Tech Sell-Off: This Beaten-Down Stock Could Soar 312%

It's only February, but investors are already having a tough year. The technology sector is suffering the most with the Nasdaq 100 index down over 12% year to date. But history suggests ignoring short-term noise and taking a long-term view will yield the most positive results. So investors could use the recent dip as a chance to buy innovative companies at a discount.

First-of-its-kind artificial intelligence company, (NYSE:AI), might be one candidate. There is a caveat, however: While its shares down 20% so far in 2022, they have lost 85% of their value since hitting their all-time high in Dec. 2020, so it's a volatile stock.

But one Wall Street firm stands behind the company's potential, indicating stock could quadruple from today's price. Here's why.

It's a trailblazer

Artificial intelligence (AI) brings boundless possibilities to the business world through its ability to complete highly complex tasks in a fraction of the time humans would need. For some technology companies, building AI models is part-and-parcel of doing business. Think about behemoths like Meta PlatformsAlphabet‘s Google, or even Upstart, which uses AI to originate loans for banks.

But that's not the case for most regular businesses. They don't have the financial resources, nor can they attract the specialized talent, to create technologies like AI in-house. That's the gap fills by offering a suite of turnkey AI applications that can be customized to work within almost any industry in the world. 

At 35%, the oil and gas sector is's largest source of revenue. The sector is benefiting from AI models that help to reduce carbon emissions and predict costly equipment failures.

But the company is also recognized by some of the largest tech organizations in the world, including Microsoft, which is collaborating with to accelerate the development of AI applications on its Azure cloud-services platform. So far, this partnership has led to over $200 million of new deals for the two companies.

Strong revenue growth but explosive customer growth isn't a profitable company yet, which is a key reason its stock has struggled, but it's doing all the right things to grow its business. Over time, it will likely achieve scale and deliver positive earnings per share. But for now, investors should be extremely excited about the company's performance based on other metrics.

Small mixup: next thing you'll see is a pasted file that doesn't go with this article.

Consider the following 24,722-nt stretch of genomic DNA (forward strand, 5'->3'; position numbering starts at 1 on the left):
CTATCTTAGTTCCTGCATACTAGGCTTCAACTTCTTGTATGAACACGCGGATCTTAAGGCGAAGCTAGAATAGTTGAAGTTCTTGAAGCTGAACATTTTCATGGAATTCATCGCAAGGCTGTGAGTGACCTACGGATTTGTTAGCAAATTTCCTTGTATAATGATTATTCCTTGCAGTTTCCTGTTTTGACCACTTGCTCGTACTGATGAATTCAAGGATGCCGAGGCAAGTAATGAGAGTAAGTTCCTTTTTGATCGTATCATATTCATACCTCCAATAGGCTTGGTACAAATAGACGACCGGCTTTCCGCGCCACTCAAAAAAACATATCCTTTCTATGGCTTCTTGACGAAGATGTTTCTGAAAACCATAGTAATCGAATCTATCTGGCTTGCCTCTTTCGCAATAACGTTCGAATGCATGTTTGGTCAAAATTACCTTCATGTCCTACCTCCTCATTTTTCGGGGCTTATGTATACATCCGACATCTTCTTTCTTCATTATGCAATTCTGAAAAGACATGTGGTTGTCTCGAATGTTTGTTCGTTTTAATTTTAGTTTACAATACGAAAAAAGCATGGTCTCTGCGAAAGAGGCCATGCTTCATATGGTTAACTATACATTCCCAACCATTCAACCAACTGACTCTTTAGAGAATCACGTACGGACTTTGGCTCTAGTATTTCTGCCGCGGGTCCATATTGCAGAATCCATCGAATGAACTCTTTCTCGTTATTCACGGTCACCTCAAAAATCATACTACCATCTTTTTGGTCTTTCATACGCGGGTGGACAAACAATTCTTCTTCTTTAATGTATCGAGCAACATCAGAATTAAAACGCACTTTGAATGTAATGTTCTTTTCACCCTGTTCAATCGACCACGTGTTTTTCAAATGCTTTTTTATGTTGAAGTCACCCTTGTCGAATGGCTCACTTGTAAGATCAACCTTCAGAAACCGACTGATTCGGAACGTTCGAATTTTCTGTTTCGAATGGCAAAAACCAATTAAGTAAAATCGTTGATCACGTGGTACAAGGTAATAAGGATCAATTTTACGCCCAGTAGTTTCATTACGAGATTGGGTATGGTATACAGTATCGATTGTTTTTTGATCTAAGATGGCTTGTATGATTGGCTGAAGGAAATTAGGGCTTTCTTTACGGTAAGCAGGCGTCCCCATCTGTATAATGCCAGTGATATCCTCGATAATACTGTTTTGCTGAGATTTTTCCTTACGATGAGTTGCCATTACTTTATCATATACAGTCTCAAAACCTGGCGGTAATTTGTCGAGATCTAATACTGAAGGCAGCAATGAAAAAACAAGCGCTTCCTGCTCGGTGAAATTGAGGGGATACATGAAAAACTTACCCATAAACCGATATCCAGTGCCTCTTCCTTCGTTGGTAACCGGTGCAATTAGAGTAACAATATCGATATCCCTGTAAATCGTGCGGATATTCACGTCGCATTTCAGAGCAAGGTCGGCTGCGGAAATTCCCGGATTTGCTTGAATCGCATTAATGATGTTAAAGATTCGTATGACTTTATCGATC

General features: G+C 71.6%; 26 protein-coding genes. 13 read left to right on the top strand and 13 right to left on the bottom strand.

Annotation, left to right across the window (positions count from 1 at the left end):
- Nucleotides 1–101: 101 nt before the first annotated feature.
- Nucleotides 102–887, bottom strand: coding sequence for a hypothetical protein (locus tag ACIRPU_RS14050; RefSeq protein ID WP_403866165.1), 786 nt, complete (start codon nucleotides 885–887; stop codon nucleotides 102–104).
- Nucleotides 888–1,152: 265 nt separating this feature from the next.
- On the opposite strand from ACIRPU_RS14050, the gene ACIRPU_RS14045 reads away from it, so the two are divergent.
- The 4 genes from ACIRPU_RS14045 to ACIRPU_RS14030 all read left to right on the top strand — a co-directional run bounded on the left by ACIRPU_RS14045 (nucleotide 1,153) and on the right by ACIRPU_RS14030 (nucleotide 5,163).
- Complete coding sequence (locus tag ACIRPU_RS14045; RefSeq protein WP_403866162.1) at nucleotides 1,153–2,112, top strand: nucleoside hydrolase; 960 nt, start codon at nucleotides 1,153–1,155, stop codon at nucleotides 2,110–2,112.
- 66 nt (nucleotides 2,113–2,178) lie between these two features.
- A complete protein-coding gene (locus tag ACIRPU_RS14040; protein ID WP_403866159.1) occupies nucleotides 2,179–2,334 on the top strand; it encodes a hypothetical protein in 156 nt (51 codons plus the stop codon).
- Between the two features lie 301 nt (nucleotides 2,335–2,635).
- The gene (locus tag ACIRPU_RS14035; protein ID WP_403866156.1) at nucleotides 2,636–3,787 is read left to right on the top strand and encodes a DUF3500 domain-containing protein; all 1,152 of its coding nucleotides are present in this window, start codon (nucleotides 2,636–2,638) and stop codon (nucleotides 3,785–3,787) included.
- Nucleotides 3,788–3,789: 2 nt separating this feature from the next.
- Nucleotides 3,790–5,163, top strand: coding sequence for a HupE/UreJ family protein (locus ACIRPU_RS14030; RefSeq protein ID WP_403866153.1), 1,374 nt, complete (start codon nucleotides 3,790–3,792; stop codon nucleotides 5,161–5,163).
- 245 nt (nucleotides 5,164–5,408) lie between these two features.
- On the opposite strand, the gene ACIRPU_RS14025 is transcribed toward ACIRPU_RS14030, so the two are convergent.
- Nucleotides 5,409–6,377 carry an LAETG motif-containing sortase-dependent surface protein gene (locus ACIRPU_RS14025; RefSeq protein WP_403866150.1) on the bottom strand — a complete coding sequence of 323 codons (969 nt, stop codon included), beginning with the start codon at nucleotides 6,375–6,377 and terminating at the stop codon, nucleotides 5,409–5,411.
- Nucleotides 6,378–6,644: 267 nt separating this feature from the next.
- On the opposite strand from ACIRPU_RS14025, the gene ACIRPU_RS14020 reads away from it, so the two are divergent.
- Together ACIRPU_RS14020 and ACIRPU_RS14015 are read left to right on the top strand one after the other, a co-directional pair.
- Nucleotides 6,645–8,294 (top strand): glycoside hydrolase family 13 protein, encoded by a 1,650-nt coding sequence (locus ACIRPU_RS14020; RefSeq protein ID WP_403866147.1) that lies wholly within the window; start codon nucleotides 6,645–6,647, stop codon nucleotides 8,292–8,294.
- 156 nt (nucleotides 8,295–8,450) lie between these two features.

It generated $92 million in revenue during fiscal 2019, and management expects the top line to reach $250 million in fiscal 2022. That change represents a compound annual growth rate (CAGR) of 39%, but the company's customer growth actually trounces that mark.

MetricFiscal 2019Fiscal 2022*CAGR
Total customers2110489%

In addition, over the last 12 months, has doubled the number of industries it serves to 14. And it has also significantly expanded existing agreements, Its deal with oil and gas giant Baker Hughes, for example, increased $45 million to a whopping $495 million. That one deal alone guarantees $357 million in revenue over the next three and a half years.

Wall Street is on board

In Dec. 2021, Wall Street firm Needham maintained its buy rating on stock and attached a price target of $103 per share. That represents 312% growth from its current price of $25. 

But while Needham is the most bullish firm, it's certainly not alone. The consensus price target on Wall Street sits at $56.29, which is still more than double where the the stock trades as of this writing.

Those price targets might actually be conservative over the long term with the artificial intelligence industry set to top $360 billion by 2028. So when investors look back a few years from now, the recent tech sell-off might prove to have been a great opportunity to pick up stock.

Originally published on

This article represents the opinion of the writer, who may disagree with the “official” recommendation position of a Motley Fool premium advisory service. We’re motley! Questioning an investing thesis — even one of our own — helps us all think critically about investing and make decisions that help us become smarter, happier, and richer.

Anthony Di Pizio has no position in any of the stocks mentioned. Suzanne Frey, an executive at Alphabet, is a member of The Motley Fool's board of directors. Teresa Kersten, an employee of LinkedIn, a Microsoft subsidiary, is a member of The Motley Fool's board of directors. Randi Zuckerberg, a former director of market development and spokeswoman for Facebook and sister to Meta Platforms CEO Mark Zuckerberg, is a member of The Motley Fool's board of directors. The Motley Fool owns and recommends Alphabet (A shares),, Inc., Meta Platforms, Inc., Microsoft, and Upstart Holdings, Inc. The Motley Fool recommends Alphabet (C shares). The Motley Fool has a disclosure policy.